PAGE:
2 pages to sell yourself into a job interview; the CV is probably the most important part of looking for a new job. Sometimes, keeping it concise and yet still featuring all the important information might as well be a full day’s work. We’re always tempted to just write down every single detail of our working lives, no matter how irrelevant. And sometimes, it’s unnecessary additional information that can make you a target for discrimination, or simply give a bad impression. There’s plenty of information out there about what should be on your CV. But what do you need to take off.
1. A photograph
In many countries, photographs are a necessity in job applications – people will pay highly for flattering photos to help get themselves a job. But in the UK, it’s often a sure-fire way to get your CV ignored. Unless you’re applying for a role where appearance matters, such as modelling or acting, keep the picture off your CV. As with the aforementioned points, a photo on your CV can end up seeing it put straight in the bin by default to avoid any accusations of discrimination further down the line. Plus it takes up plenty of valuable space.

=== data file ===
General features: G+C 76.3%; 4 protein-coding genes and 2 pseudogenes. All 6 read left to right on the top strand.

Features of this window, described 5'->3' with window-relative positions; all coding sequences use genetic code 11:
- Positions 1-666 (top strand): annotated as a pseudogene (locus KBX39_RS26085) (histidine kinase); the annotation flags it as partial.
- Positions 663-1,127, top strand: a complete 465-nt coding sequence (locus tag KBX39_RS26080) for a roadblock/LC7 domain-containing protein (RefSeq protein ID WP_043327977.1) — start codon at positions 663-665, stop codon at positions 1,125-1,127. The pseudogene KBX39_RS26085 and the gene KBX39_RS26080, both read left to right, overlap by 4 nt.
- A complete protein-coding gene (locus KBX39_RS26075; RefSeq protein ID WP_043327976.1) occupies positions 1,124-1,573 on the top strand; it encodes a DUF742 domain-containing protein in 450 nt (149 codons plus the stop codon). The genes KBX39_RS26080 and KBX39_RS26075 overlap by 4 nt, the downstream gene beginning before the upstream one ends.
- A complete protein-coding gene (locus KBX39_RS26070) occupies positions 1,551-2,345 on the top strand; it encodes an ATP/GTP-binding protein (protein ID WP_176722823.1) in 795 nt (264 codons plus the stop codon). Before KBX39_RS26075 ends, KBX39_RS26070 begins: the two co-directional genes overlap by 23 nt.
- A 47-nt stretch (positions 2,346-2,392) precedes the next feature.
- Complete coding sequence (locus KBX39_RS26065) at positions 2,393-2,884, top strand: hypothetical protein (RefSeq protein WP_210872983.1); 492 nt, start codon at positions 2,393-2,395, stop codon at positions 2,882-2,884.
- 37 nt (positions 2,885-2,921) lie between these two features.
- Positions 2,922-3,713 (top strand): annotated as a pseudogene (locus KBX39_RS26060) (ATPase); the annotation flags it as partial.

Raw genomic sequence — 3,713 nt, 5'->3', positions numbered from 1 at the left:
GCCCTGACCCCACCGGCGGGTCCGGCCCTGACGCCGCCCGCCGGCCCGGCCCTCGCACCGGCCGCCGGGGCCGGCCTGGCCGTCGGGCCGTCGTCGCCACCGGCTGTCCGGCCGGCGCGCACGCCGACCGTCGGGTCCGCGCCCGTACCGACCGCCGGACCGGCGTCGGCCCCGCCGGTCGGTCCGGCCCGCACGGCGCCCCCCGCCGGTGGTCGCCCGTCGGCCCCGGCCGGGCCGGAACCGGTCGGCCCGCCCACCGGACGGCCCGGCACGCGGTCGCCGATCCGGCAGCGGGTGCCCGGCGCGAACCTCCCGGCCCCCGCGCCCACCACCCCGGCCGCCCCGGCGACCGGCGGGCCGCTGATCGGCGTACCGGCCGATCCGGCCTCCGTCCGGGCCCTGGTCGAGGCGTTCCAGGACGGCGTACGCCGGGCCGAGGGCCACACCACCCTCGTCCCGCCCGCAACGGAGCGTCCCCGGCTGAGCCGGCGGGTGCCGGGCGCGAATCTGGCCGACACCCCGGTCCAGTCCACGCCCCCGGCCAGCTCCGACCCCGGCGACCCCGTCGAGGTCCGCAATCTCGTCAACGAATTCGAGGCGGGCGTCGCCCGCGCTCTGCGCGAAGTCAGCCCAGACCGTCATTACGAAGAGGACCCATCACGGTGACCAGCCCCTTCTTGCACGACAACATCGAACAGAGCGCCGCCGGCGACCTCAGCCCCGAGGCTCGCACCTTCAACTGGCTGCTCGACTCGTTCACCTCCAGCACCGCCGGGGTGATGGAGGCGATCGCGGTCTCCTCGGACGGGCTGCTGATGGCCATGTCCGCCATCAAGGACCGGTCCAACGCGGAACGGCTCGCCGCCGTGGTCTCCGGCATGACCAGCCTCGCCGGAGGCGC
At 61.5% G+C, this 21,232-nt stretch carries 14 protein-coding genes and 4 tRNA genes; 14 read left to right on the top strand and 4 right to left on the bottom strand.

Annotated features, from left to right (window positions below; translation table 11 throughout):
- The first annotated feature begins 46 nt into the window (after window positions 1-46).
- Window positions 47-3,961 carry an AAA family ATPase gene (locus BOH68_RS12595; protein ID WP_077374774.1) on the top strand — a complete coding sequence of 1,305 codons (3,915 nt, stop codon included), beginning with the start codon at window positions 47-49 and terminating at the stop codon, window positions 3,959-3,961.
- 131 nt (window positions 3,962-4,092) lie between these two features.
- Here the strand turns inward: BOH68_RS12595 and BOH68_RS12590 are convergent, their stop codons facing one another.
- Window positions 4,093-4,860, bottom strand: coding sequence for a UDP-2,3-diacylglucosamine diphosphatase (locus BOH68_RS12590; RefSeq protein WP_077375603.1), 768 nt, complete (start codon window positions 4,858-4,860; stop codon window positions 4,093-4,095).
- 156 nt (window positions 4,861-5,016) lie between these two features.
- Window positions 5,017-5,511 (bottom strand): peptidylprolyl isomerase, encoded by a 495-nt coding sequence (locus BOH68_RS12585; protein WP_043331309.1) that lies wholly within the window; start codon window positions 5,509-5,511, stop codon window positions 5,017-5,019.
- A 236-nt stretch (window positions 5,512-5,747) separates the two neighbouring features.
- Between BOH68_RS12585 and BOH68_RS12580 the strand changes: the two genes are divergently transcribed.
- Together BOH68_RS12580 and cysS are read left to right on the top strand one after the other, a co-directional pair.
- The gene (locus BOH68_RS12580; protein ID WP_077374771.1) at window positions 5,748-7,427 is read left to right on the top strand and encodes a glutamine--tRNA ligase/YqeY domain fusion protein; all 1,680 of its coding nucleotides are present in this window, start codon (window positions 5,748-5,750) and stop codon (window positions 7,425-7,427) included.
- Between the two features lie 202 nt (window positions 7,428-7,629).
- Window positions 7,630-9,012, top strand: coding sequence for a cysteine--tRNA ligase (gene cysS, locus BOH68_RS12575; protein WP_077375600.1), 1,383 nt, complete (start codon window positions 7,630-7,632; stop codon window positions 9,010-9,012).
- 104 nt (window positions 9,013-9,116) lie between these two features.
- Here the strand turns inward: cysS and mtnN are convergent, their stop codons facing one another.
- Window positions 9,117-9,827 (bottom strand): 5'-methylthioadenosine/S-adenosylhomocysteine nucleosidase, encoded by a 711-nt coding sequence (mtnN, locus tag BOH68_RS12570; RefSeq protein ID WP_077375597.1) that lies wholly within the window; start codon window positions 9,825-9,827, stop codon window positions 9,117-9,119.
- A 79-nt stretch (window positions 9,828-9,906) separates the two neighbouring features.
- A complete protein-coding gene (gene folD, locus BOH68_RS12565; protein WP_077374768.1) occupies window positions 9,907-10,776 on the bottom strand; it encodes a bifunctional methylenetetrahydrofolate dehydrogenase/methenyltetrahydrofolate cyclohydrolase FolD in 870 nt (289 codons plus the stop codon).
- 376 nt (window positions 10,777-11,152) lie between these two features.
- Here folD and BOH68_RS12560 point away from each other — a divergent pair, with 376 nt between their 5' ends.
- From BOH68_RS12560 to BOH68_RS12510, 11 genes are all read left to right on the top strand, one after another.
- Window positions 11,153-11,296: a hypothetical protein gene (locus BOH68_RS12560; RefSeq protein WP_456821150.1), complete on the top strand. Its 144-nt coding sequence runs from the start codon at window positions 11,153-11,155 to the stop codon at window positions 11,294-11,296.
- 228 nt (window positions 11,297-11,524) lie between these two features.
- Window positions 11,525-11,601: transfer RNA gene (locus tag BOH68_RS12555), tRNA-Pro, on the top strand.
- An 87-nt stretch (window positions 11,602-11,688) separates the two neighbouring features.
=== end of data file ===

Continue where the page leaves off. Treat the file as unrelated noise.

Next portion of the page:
2. Crazy fonts, charts and graphs, pointless decorations
Unless you’re applying for a specific sort of job where an eye for design and producing attractive documents in necessary, don’t get flashy with your CV. Many recruiters and businesses will run job applications through CV-screening software. Any decorative bells and whistles on your CV can get stripped away by this software, and the worst-case scenario is that your CV ends up straight in the trash folder. Of course, that doesn’t mean you shouldn’t think about the appearance of your CV at all: it is a professional document and should look like it. Just don’t waste your time on embellishments – at best, no-one will notice them and at worst, they’ll do more harm than good to your prospects!
3. Every single job you’ve ever had
People do change jobs, and whole careers, quite a few times nowadays. When people stayed with the same company for many years, even decades, then it was more appropriate to go further back in your work history. Nowadays, only your jobs in the last 5-10 years will likely be relevant to the job you’re applying for now. And if you’ve changed careers entirely since then, a cursory note to say what you were doing in those older positions back then is all you need to say. Those couple of years working Saturdays in the local greengrocers when you were at school don’t need to be on your CV when you’re an Accountant or HR Director.
4. The words “Curriculum” and “Vitae”
Especially if you can’t spell them! They might have been important when CVs were sent by post and needed a bit more indication as to what these bits of paper were, but now, your electronic CV (PDF or Word documents only please) is harder to misplace, and everyone will know what it is from the filename. Save yourself the extra line on the document for something more important.